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This book should be entitled "Beyond Belief: The Secret Author of the Gospel of John - Irenaeus". Although I found the text very informative, I think the content does not support the title. The reader does not gain tremendous knowledge of the Gospel of Thomas. Perhaps the unabridged version does greater it justice. However, even in its abridged format I found it difficult to complete. It would be a great resource for a research paper, but the general reader may find it too academic.
The title of this book leads one to believe that it will lend more insight to the meaning of the sayings of Thomas and beliefs of "Thomas Christians." Instead, the author dwells on the way that John came to be the cornerstone of the gospels and how modern Christians tend to view the synoptic gospels' depiction of Christ through John's lens. Yes, there is some discussion of Thomas, but also some of the other writings discovered at Nag Hammadi, and it seems the primary purpose of this discussion is to show how divided the early Christian comunity was and how some of its leaders went about suppressing dissident voices. I still found the book somewhat interesting, but my opinion of it suffers due to the misleading title.
It was strange to have the book read by someone other than the author, and the reader was a bit dramatic when she did not need to be. But the content was fabulous and makes me want to read more. Enjoy!
This book is about 3% Gospel of Thomas and 97% the history of the Catholic Religion. The title suggests that there is an another 'EYE OPENING' way to look at the life of Jesus Christ, but instead all you get is a history lesson of the rise of the Catholic Church.
If you looking to find out more about Thomas and his writing, this is not the book for you. She spends most of her time talking about how the present 4 main gospels were chosen. She only briefly discusses Thomas. It is good if you want a history of how the new testament came about but not on the long lost writings from Egypt
You'll need several things to enjoy this one, at least I did. First you need to give it some time, maybe too much. For me it was about a disk or so. It takes that long to get interesting and before the real meat manifests itself. Next you'll need at least some theological training as the concepts presented are at best heavy, perhaps just to deep for most (including me.) I wanted the book to spur some thought, it did, so not a total loss. But it wasn't particulalry entertaining and I didn't take the time to make it a reference tool.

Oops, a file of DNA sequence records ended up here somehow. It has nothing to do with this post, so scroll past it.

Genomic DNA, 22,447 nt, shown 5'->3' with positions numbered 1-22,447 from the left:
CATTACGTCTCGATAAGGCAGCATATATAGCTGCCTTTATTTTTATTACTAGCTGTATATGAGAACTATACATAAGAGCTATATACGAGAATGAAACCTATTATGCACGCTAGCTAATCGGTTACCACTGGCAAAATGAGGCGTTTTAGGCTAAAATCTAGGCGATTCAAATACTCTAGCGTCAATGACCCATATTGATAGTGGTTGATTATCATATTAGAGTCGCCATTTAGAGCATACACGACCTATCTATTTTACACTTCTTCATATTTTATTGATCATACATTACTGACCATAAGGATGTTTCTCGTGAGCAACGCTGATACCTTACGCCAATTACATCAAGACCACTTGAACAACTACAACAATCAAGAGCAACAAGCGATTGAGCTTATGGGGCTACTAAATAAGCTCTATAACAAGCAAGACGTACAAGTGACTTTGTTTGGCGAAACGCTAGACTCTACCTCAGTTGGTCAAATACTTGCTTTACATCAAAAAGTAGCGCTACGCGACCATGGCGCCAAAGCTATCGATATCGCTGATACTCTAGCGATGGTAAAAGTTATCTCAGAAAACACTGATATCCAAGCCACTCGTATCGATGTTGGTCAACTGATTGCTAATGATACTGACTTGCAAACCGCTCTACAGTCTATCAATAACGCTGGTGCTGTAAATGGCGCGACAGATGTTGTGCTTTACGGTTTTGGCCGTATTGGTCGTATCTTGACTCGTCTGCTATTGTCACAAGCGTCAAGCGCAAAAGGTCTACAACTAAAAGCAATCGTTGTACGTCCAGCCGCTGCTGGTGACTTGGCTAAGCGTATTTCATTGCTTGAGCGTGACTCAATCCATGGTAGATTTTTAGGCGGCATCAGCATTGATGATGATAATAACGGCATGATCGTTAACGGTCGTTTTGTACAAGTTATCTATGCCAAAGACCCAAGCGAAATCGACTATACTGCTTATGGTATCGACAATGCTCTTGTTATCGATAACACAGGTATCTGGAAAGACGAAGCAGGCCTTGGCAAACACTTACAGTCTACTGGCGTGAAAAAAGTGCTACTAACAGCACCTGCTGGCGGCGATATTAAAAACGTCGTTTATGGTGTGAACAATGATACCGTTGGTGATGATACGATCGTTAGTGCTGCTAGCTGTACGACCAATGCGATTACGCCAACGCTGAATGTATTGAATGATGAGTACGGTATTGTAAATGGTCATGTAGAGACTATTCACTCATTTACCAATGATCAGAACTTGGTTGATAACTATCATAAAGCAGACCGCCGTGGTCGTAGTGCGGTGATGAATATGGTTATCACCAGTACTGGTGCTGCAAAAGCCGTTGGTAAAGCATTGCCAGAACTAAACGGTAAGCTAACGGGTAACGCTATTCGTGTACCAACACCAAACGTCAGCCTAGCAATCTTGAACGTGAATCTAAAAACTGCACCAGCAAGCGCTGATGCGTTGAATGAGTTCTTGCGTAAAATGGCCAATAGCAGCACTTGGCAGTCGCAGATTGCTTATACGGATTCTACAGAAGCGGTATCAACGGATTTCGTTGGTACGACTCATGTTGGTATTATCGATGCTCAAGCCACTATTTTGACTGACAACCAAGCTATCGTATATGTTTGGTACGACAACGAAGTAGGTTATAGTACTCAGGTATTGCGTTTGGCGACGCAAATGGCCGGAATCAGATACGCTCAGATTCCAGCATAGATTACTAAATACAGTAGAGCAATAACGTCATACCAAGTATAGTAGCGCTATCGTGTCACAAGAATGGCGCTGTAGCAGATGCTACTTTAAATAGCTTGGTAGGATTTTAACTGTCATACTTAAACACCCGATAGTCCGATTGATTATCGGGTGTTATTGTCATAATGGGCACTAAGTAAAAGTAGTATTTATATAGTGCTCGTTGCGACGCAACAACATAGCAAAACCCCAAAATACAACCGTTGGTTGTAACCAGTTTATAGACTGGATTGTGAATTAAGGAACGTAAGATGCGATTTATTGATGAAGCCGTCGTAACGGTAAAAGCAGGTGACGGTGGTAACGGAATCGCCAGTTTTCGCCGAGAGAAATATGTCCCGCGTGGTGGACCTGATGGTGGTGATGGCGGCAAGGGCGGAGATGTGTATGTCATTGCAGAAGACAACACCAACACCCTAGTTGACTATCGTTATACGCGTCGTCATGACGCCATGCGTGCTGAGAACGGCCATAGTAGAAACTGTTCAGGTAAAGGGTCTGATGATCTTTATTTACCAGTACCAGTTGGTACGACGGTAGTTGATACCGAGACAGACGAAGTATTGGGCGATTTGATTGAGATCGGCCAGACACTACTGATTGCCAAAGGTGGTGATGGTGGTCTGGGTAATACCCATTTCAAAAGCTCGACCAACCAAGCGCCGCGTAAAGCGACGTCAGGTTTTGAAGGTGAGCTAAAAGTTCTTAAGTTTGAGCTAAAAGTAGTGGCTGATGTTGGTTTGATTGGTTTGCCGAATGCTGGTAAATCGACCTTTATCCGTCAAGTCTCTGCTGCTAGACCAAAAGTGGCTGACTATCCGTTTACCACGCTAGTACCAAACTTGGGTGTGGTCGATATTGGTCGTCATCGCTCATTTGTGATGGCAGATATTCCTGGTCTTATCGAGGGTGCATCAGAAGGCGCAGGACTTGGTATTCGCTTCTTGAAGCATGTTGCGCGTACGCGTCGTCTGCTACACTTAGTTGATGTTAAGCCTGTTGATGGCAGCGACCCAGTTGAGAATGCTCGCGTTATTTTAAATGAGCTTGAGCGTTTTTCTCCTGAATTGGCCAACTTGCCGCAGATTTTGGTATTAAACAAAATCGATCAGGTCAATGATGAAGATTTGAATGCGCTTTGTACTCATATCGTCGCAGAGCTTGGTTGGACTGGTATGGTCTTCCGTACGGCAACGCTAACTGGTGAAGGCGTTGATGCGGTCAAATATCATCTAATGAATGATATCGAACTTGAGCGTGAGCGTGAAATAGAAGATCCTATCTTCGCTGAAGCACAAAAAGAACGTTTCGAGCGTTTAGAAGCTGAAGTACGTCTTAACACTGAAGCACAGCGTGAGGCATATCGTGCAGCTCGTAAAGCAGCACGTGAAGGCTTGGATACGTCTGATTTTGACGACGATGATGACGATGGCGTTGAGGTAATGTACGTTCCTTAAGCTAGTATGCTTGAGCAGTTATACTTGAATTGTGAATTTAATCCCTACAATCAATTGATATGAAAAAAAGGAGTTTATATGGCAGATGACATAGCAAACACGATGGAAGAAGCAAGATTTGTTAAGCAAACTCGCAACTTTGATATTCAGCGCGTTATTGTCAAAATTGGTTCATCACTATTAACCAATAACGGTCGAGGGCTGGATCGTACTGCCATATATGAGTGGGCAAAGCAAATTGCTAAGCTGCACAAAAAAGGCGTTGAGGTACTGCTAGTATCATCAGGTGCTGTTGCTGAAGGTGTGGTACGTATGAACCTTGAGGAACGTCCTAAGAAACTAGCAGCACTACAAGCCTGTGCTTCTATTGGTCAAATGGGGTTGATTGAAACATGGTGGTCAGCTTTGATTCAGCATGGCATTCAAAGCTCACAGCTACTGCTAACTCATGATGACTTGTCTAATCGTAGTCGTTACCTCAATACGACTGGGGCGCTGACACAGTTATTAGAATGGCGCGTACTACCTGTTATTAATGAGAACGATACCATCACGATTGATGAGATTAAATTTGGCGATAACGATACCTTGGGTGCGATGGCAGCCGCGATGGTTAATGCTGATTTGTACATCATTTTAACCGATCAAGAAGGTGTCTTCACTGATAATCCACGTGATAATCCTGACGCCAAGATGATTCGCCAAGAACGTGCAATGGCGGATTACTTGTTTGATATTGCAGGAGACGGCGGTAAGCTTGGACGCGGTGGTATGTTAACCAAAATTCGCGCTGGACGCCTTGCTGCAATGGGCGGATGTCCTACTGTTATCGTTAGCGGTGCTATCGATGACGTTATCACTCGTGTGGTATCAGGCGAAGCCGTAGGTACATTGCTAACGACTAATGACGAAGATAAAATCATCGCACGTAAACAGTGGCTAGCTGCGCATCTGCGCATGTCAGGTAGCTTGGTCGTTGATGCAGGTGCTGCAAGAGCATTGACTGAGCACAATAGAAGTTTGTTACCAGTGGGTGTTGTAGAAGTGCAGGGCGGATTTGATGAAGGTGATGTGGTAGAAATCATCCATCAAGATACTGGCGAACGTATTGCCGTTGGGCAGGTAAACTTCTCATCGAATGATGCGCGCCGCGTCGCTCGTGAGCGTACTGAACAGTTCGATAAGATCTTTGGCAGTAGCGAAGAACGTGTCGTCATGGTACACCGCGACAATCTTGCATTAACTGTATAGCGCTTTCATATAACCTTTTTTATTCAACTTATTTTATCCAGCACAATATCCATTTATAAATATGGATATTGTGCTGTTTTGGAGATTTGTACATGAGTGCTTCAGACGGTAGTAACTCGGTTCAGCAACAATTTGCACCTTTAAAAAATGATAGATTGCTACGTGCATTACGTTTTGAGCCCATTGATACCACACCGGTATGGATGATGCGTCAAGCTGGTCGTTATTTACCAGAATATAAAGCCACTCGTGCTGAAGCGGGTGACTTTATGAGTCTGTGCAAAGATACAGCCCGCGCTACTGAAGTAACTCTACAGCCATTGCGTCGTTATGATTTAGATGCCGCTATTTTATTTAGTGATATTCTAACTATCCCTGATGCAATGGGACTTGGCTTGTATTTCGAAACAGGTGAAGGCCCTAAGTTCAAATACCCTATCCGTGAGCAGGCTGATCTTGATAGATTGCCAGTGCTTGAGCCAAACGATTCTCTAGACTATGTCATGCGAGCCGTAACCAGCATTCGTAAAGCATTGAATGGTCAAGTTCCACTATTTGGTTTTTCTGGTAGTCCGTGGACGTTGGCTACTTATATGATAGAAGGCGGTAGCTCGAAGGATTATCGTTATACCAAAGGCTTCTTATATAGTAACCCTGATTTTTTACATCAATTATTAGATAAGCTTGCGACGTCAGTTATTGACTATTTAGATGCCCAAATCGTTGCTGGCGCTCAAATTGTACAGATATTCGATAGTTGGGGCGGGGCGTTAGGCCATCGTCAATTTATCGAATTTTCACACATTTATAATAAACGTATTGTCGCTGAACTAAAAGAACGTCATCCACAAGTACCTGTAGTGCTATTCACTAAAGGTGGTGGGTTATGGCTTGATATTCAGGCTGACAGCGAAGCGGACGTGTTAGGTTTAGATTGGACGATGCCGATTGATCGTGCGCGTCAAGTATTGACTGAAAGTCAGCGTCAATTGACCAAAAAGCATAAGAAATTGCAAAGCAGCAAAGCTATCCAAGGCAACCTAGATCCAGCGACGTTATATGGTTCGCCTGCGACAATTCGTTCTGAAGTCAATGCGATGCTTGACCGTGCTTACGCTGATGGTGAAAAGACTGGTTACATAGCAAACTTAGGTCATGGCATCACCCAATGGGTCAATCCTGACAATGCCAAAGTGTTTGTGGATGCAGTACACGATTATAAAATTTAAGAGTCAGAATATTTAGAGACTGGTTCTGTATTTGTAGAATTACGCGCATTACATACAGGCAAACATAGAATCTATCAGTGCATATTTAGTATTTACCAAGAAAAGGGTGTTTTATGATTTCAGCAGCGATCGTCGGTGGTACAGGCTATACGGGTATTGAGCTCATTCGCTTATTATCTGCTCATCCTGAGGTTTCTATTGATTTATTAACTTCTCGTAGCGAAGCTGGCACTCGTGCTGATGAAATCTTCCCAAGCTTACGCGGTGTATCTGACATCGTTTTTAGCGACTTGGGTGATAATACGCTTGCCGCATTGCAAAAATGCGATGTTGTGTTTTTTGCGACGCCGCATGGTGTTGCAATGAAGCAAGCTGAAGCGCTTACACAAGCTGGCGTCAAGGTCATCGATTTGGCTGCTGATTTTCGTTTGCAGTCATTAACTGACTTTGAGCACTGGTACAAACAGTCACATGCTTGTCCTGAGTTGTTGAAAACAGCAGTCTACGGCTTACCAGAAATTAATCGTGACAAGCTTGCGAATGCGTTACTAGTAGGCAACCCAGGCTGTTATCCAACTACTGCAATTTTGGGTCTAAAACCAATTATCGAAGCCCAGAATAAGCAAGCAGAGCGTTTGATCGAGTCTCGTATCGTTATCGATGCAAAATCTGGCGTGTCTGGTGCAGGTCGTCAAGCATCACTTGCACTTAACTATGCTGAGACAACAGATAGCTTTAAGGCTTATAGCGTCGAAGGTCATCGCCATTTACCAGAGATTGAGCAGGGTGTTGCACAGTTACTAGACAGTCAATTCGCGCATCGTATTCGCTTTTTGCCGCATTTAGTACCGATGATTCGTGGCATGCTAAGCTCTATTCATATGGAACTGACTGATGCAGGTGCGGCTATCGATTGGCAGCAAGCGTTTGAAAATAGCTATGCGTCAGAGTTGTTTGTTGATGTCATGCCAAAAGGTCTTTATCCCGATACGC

This is a pretty dense listen, and I found myself with so much to think about I'd forget to listen and have to rewind fairly often. The book is the better option (and unabridged) but the CD is well-read. if you're interested in early Christian history, the formulation of canon, and the variations in the numerous Gospels.
The author gave an interesting historical perspective. I was unaware of the many facts she laid out. I did not get from the book what I had anticipated. I found myself asking questions as to the "why'd they do that?" only to have the author posing the very same question I was just asking. I found this to be very entertaining. I rushed through the book in two days. I wanted to find out what else she was going to discuss.
Great source of information. Brings up serveral questions and provokes thought.
I give the audio addition of this book only one star because it is difficult to follow. This is not an easy book to listen to in terms of keeping track of all of the theories, characters and elements. I purchased a written copy of the book and am enjoying it much more. This is the type of book that takes some study to fully understand and appreciate. The audiobook would be good to listen to as a follow-up to reading the book.
Elaine Pagels earned a B.A. in history and an M.A. in classical studies at Stanford, and holds a Ph.D. from Harvard University. She is the author of "Adam, Eve, and the Serpent"; "The Origin of Satan"; and "The Gnostic Gospel"s, which won the National Book Critics Circle Award and National Book Award. She is currently the Harrington Spear Paine Professor of Religion at Princeton University. Pagels lives in Princeton, New Jersey, with her husband and children.